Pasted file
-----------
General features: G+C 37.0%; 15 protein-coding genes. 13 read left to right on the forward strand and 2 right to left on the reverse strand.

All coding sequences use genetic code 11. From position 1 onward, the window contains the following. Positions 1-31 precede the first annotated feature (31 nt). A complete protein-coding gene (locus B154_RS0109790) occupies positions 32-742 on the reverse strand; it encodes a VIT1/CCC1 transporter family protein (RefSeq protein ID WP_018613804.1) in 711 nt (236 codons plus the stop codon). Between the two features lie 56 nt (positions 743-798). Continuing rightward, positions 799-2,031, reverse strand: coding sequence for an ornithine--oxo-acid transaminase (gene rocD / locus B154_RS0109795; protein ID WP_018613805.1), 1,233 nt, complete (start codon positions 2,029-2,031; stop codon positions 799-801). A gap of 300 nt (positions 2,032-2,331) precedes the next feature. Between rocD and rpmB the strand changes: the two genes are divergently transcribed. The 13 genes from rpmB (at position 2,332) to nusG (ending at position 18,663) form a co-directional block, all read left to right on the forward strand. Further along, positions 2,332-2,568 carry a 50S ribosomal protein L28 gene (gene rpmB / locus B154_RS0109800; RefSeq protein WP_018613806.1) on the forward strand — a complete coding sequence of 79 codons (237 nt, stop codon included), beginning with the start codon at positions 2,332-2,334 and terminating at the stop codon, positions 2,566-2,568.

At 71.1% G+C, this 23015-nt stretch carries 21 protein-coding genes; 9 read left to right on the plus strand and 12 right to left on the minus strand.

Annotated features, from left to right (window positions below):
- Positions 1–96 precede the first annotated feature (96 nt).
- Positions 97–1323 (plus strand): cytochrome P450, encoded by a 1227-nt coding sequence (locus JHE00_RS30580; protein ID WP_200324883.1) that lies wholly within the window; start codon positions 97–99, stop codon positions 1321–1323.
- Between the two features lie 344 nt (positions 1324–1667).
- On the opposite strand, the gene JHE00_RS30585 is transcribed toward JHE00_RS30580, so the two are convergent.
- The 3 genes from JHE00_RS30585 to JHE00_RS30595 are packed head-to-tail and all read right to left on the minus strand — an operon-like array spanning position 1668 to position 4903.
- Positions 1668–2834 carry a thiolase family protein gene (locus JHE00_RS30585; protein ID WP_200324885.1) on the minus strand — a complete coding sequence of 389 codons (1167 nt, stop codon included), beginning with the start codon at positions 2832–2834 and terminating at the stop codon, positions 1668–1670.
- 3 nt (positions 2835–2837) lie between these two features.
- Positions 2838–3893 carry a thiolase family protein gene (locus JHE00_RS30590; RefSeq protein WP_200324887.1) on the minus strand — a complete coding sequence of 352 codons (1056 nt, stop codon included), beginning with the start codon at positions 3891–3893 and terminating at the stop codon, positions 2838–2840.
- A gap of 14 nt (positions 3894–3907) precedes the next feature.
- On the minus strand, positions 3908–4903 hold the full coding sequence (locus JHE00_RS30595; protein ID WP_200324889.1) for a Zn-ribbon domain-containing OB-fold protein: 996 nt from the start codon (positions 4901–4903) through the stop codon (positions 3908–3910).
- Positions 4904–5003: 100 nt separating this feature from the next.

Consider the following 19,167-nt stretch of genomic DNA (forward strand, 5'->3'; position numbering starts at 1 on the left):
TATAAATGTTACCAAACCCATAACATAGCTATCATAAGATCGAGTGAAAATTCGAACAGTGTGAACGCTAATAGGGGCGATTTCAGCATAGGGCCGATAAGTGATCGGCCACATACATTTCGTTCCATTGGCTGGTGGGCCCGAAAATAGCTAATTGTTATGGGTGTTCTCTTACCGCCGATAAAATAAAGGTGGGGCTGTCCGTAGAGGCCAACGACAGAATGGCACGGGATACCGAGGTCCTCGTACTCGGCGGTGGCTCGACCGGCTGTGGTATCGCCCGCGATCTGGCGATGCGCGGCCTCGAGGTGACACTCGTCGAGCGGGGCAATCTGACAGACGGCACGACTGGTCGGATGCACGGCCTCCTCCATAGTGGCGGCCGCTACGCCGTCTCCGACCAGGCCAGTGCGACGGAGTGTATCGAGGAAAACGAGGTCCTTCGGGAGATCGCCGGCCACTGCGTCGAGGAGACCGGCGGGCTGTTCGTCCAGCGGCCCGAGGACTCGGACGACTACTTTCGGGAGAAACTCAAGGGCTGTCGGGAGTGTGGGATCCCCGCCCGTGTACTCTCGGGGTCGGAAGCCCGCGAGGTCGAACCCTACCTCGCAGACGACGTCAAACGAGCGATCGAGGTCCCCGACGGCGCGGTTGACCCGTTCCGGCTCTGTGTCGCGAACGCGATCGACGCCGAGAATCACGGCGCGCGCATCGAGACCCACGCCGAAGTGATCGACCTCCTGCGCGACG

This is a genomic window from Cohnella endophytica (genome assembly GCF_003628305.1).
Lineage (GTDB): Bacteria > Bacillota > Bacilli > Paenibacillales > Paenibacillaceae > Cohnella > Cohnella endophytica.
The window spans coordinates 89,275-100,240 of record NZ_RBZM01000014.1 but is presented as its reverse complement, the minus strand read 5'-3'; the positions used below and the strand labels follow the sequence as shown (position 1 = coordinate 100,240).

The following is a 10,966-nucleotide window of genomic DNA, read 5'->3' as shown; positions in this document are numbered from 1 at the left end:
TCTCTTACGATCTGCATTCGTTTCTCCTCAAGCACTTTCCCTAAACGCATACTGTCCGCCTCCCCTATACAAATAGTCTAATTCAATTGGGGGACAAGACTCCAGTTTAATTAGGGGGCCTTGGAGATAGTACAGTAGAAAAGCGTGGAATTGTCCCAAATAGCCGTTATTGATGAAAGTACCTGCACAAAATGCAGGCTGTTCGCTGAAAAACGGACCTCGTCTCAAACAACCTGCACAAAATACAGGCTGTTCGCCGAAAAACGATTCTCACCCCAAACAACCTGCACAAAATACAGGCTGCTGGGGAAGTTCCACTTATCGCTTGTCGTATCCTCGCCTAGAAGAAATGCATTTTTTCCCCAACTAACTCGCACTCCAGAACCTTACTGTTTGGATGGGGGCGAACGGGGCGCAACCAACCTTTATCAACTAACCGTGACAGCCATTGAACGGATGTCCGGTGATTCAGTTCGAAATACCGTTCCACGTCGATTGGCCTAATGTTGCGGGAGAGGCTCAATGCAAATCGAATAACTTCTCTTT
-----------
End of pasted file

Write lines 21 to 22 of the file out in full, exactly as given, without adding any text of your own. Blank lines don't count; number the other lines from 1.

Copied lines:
The following is a 10,966-nucleotide window of genomic DNA, read 5'->3' as shown; positions in this document are numbered from 1 at the left end:
TCTCTTACGATCTGCATTCGTTTCTCCTCAAGCACTTTCCCTAAACGCATACTGTCCGCCTCCCCTATACAAATAGTCTAATTCAATTGGGGGACAAGACTCCAGTTTAATTAGGGGGCCTTGGAGATAGTACAGTAGAAAAGCGTGGAATTGTCCCAAATAGCCGTTATTGATGAAAGTACCTGCACAAAATGCAGGCTGTTCGCTGAAAAACGGACCTCGTCTCAAACAACCTGCACAAAATACAGGCTGTTCGCCGAAAAACGATTCTCACCCCAAACAACCTGCACAAAATACAGGCTGCTGGGGAAGTTCCACTTATCGCTTGTCGTATCCTCGCCTAGAAGAAATGCATTTTTTCCCCAACTAACTCGCACTCCAGAACCTTACTGTTTGGATGGGGGCGAACGGGGCGCAACCAACCTTTATCAACTAACCGTGACAGCCATTGAACGGATGTCCGGTGATTCAGTTCGAAATACCGTTCCACGTCGATTGGCCTAATGTTGCGGGAGAGGCTCAATGCAAATCGAATAACTTCTCTTT